ST JOHN’S, Antigua – Antigua & Barbuda is not prepared to impose sanctions on the United States. Minister of Finance Harold Lovell said yesterday, referencing the country’s ongoing dispute with the United States over Internet gaming.
Lovell said on Voice of the People Thursday, that arbitration is the country’s preferred course of action.
“We have not sought to pursue the sanctions route. We have excellent relations with the United States of America and that is not a route that we have sought to go down. What we are now seeking to get, is a return to the arbitration table at the WTO,” he said.
Government recently attempted to resurrect the negotiations with the United States by a appealing to the World Trade Organisation’s (WTO) Dispute Settlement Body (DSC) to mediate talks between the two countries.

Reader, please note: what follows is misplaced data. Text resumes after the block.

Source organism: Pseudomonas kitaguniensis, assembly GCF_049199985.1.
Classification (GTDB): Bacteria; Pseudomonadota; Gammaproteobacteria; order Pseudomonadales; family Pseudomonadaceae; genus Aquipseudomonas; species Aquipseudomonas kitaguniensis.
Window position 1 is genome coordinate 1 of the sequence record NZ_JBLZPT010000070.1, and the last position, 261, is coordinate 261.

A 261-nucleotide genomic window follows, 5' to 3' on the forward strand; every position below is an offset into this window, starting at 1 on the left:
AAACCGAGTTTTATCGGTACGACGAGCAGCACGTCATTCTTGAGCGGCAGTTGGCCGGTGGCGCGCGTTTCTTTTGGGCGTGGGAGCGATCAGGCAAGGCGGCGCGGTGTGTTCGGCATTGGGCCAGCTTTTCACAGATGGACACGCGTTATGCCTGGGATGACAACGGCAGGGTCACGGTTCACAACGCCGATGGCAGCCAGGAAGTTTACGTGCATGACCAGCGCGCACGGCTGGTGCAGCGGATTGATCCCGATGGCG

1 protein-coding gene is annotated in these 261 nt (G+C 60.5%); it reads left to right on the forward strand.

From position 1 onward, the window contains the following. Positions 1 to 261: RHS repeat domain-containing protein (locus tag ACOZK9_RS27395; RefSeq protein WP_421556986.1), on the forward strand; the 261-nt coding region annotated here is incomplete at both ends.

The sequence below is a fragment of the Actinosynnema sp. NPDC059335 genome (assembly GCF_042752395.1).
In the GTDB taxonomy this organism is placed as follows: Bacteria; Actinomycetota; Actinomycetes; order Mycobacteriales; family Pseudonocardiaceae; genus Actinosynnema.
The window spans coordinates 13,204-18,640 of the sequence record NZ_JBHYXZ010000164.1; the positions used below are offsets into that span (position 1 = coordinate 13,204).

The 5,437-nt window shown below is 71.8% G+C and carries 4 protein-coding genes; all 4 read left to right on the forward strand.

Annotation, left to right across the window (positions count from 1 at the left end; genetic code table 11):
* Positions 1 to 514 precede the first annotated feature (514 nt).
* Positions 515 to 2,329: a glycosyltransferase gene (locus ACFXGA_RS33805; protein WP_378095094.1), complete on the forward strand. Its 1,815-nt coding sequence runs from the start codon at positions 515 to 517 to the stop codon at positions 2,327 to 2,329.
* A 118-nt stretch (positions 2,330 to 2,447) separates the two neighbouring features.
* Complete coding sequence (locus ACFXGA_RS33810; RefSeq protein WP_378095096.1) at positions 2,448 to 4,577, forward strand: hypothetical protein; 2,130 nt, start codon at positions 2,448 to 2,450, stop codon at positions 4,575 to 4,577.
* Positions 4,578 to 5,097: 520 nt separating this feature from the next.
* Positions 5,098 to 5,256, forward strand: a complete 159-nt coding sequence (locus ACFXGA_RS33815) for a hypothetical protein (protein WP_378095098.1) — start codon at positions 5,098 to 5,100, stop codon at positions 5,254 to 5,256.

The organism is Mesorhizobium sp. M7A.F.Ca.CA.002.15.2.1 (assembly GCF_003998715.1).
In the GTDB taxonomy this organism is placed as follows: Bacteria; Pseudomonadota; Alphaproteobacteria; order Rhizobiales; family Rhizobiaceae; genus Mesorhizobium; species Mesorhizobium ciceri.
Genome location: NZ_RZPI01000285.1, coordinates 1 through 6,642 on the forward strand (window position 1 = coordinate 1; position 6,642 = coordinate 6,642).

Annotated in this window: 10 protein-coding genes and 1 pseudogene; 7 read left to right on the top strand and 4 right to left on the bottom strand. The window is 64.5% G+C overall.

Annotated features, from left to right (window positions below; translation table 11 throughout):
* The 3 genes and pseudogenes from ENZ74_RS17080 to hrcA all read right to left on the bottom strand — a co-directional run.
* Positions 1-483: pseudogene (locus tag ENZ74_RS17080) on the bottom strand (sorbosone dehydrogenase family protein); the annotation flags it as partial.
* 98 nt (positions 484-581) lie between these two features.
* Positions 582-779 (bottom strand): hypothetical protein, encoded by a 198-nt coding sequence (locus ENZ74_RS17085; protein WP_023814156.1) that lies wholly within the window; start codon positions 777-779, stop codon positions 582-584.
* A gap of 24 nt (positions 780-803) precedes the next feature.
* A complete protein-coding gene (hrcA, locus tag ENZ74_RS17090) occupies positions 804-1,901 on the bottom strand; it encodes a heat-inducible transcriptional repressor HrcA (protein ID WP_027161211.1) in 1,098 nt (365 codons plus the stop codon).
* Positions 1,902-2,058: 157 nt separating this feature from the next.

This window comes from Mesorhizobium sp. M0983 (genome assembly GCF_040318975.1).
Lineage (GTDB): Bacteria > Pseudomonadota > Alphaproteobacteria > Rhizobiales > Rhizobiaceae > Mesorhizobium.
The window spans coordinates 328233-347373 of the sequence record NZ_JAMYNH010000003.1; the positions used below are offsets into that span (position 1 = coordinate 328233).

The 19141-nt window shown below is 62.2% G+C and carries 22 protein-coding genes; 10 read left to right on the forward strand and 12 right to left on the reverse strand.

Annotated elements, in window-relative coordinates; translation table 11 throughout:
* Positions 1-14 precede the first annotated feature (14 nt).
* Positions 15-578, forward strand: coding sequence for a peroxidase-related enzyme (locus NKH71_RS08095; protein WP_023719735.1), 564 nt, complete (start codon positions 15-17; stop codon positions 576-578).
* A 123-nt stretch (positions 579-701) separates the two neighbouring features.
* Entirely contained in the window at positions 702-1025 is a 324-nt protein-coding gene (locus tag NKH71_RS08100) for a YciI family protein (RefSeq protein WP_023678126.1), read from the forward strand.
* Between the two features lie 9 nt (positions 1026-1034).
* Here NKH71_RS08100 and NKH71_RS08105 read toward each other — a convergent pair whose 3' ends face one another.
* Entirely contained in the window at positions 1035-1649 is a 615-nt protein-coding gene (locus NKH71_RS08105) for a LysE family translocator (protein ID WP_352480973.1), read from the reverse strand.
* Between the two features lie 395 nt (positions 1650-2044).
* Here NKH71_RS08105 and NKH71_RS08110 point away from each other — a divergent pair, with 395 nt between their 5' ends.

In a letter to the WTO last week, Antigua & Barbuda requested that the dispute be put back on the agenda to be discussed monthly. This is being done in hopes of ensuring that the US is continuing its attempts to rectify the matter.
Lovell said in the past during the negotiations the US attempted to settle with Antigua & Barbuda for US $10 million as a settlement. However, government sought to add more terms to the settlement, including a US embassy on island.
“If we could get an embassy in Antigua that would help us because people would be travelling to Antigua. Small guesthouses and hotels would get work and create employment and would help to create Antigua as a hub. So we felt it was something we wanted to throw in the basket as part of the agreement.”
The minister said Prime Minister Baldwin Spencer raised the matter directly with President of the United States, Barack Obama, in a conversation at the Summit of the Americas in Columbia two weeks ago. He said the decisions between the two leaders were “at least exploratory.”
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